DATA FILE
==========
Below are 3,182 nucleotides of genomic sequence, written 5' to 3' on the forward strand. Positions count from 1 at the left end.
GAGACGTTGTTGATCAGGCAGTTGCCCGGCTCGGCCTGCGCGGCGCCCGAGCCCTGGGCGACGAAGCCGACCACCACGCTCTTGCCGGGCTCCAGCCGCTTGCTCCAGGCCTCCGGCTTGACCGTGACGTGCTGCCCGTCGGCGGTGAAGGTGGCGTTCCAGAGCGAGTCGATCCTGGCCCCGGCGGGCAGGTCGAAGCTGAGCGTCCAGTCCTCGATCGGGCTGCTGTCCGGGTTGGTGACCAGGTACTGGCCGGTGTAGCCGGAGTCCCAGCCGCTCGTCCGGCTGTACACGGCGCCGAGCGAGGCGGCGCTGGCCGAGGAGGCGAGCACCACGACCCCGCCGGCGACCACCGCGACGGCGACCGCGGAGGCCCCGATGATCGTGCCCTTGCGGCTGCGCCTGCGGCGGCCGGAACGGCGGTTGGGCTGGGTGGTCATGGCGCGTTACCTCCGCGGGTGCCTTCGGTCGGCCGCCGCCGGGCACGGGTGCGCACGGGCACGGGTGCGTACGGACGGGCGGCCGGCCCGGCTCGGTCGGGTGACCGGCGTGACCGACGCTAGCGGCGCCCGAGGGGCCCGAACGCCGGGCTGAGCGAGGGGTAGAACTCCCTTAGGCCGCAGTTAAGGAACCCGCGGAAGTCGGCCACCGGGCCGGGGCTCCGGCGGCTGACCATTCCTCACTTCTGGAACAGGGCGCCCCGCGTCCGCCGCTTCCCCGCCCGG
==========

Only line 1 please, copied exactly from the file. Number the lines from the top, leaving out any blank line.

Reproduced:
Below are 3,182 nucleotides of genomic sequence, written 5' to 3' on the forward strand. Positions count from 1 at the left end.